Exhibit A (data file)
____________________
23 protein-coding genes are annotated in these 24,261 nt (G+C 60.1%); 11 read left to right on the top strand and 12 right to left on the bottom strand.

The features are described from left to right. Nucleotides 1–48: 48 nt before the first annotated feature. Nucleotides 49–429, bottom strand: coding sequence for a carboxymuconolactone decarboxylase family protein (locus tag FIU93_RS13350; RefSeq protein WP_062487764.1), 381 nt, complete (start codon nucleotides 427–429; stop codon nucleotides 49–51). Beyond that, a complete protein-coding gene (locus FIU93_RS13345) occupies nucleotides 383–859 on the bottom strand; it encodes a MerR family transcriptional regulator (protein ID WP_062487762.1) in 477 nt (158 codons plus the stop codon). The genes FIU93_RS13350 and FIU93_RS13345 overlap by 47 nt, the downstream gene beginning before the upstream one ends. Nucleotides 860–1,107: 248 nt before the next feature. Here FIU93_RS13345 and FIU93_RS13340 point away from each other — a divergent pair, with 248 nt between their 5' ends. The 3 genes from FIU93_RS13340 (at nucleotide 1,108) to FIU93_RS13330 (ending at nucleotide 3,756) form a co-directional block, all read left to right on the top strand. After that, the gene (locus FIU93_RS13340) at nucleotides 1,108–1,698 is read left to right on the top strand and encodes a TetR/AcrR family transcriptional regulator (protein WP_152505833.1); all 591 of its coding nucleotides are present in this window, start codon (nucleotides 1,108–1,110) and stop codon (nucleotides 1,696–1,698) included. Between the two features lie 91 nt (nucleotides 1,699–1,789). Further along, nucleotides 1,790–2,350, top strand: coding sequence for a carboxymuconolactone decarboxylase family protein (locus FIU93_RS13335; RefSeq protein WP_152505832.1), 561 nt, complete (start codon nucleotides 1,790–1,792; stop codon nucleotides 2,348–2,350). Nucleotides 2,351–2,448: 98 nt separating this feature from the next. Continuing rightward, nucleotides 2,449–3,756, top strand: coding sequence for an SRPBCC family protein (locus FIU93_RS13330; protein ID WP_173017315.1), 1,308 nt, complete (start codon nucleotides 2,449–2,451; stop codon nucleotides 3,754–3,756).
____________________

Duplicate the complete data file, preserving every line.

23 protein-coding genes are annotated in these 24,261 nt (G+C 60.1%); 11 read left to right on the top strand and 12 right to left on the bottom strand.

The features are described from left to right. Nucleotides 1–48: 48 nt before the first annotated feature. Nucleotides 49–429, bottom strand: coding sequence for a carboxymuconolactone decarboxylase family protein (locus tag FIU93_RS13350; RefSeq protein WP_062487764.1), 381 nt, complete (start codon nucleotides 427–429; stop codon nucleotides 49–51). Beyond that, a complete protein-coding gene (locus FIU93_RS13345) occupies nucleotides 383–859 on the bottom strand; it encodes a MerR family transcriptional regulator (protein ID WP_062487762.1) in 477 nt (158 codons plus the stop codon). The genes FIU93_RS13350 and FIU93_RS13345 overlap by 47 nt, the downstream gene beginning before the upstream one ends. Nucleotides 860–1,107: 248 nt before the next feature. Here FIU93_RS13345 and FIU93_RS13340 point away from each other — a divergent pair, with 248 nt between their 5' ends. The 3 genes from FIU93_RS13340 (at nucleotide 1,108) to FIU93_RS13330 (ending at nucleotide 3,756) form a co-directional block, all read left to right on the top strand. After that, the gene (locus FIU93_RS13340) at nucleotides 1,108–1,698 is read left to right on the top strand and encodes a TetR/AcrR family transcriptional regulator (protein WP_152505833.1); all 591 of its coding nucleotides are present in this window, start codon (nucleotides 1,108–1,110) and stop codon (nucleotides 1,696–1,698) included. Between the two features lie 91 nt (nucleotides 1,699–1,789). Further along, nucleotides 1,790–2,350, top strand: coding sequence for a carboxymuconolactone decarboxylase family protein (locus FIU93_RS13335; RefSeq protein WP_152505832.1), 561 nt, complete (start codon nucleotides 1,790–1,792; stop codon nucleotides 2,348–2,350). Nucleotides 2,351–2,448: 98 nt separating this feature from the next. Continuing rightward, nucleotides 2,449–3,756, top strand: coding sequence for an SRPBCC family protein (locus FIU93_RS13330; protein ID WP_173017315.1), 1,308 nt, complete (start codon nucleotides 2,449–2,451; stop codon nucleotides 3,754–3,756).